EMC's latest earnings report and plan to reduce costs by $850 million signal major changes ahead for the storage giant and reflect a storage industry undergoing significant upheaval. Overall, EMC's reported earnings took a 17% hit. Specifically, the VNX and Symmetrix high-end storage array revenues fell a whopping 13% year on year, accelerating from a decline of 7% in Q1.
These results aren't surprising given the rise of all-flash arrays. EMC itself has remarked that storage tiering is changing from hard-drive arrays as primary storage to all-flash arrays. Customers are buying all-flash products to speed up their SANs and finding that they don’t need as much storage to get a tremendous effect.
In fact, all-flash arrays are being right-sized to just hold hot data. This right-sizing means a smaller storage buy, especially when one considers that the hundreds of high-priced 10K RPM drives associated with those hard-drive storage arrays are no longer being bought.
This is an inevitable trend. Hard-drive array sales are getting tougher when faced with flash-based alternatives, at least in the performance segment of the market. With no substantial technology gains in sight for hard drives, flash is able to trumpet 3D technology, as well as a new approach to error-correction, low-density parity codes that is expected to improve yields, and more importantly, improved wear life. This means new flash boxes will rapidly increase in maximum capacity, while dropping the price-per-terabyte towards eventual parity with bulk storage in two years or so.
To add to EMC’s woes, open-source software is increasingly used to create white-box storage appliances. This will eventually put pressure on the bulk storage side of EMC’s market and will hit the mid-tier market too. The white box storage trend is fueled by the Googles of the world buying from Chinese ODMs, which are then able to turn their products around into the US and EU markets.
Add to this a strong shift towards using compression and deduplication to reduce raw capacity requirements by large factors. That will eat into bulk storage sales and possibly even into primary storage capacity requirements as advanced compression acceleration hits its stride.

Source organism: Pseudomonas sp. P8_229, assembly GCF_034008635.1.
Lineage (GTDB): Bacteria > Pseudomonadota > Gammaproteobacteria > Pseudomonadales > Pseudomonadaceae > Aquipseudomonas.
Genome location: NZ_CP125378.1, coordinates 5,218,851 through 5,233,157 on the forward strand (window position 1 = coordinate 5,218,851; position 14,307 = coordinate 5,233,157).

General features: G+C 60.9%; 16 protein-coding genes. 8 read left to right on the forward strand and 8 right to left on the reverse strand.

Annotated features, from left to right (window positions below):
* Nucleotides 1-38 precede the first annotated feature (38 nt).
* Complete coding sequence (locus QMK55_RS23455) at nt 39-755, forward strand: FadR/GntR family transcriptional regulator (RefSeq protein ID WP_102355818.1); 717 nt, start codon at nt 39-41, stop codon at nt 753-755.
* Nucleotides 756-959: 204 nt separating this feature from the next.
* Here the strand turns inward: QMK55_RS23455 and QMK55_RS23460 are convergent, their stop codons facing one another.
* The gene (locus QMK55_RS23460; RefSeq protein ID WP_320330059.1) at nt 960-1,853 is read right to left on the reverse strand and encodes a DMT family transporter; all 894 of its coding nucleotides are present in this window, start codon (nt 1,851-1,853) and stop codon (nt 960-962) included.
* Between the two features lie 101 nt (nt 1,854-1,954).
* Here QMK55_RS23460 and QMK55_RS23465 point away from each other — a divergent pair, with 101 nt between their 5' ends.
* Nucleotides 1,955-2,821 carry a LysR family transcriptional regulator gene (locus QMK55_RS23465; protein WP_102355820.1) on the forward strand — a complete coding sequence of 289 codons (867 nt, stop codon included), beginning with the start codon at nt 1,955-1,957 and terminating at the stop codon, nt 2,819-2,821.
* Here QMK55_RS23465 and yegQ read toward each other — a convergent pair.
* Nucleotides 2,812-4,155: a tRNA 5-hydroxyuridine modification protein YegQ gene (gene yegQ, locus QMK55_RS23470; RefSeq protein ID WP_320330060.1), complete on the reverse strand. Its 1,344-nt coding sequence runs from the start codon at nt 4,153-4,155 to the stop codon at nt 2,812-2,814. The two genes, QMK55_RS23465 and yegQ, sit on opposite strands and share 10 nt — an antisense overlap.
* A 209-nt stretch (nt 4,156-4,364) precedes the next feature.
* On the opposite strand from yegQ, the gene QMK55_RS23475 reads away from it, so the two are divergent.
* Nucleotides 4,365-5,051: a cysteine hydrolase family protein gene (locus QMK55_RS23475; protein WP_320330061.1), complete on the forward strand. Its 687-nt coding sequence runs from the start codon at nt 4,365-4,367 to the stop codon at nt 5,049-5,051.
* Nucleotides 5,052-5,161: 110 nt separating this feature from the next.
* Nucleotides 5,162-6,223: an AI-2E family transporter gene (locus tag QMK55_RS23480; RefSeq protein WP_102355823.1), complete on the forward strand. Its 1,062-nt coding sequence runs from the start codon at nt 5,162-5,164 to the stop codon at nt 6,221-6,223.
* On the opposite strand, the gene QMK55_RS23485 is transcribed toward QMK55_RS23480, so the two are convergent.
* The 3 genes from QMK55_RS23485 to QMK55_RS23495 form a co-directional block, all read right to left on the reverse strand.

Generally, white-box storage still is in the early adopter stage, although SuperMicro has already moved into third place worldwide for server sales. We can expect momentum to increase rapidly as Ceph and OpenStack Swift move into the mainstream over the next 18 months.
Ceph and Swift are object stores. Helvig is offering a software-only universal storage solution running on commodity platforms that promises to deliver better IO performance than either of these products. Taken together, these are the first real manifestations of software-defined storage, which will separate the data service code from the storage appliance.
Altogether, the combination of easy-to-deploy code, commodity appliances and low cost is irresistible, leaving no room for the high overhead operations and big markups EMC traditionally has enjoyed.
(Image: EMC Corporation via Flickr)
EMC may feel an increasing impact from large corporate customers first, given that these have the internal skill sets to figure out the integration of white boxes with software-defined storage. As the ODMs push further into the market, many with pre-integrated storage appliances, we can expect the technical barrier in the mid-tier to drop rapidly, with the result that a transition to ODM product in the mid-tier will accelerate markedly. After all, an advertisement that says, “I sold a million of these to Google” is pretty compelling!
EMC is responding to the accelerating threat by putting more emphasis on software. The company has products such as ViPR that aim to tie together the various storage lakes created by a diversity of equipment buys over decades. Add to this the inertia and loyalty of their customer base and clearly this isn’t “game over” for the company. For example, EMC has positioned itself well with near-subsidiary VMware.
Still, the cost reduction of $850 million is large number, perhaps reflecting the underlying anxiety of the executive team about future trends. Even with job cuts and lopping of under-performing businesses like Syncplicity, it will take a few years for EMC to reach the much lower levels of overhead it needs to survive as a major player.
The more pressing question is whether the company is agile enough to operate in a rapidly evolving storage market. There has even been discussion of a corporate break-up. The ODMs are used to operating at a very fast pace with their mega-cloud service provider customers, while EMC has enjoyed three decades of slow change in the storage industry, from drive technologies to business models. We are approaching an inflexion point where evolution could easily change to revolution in storage.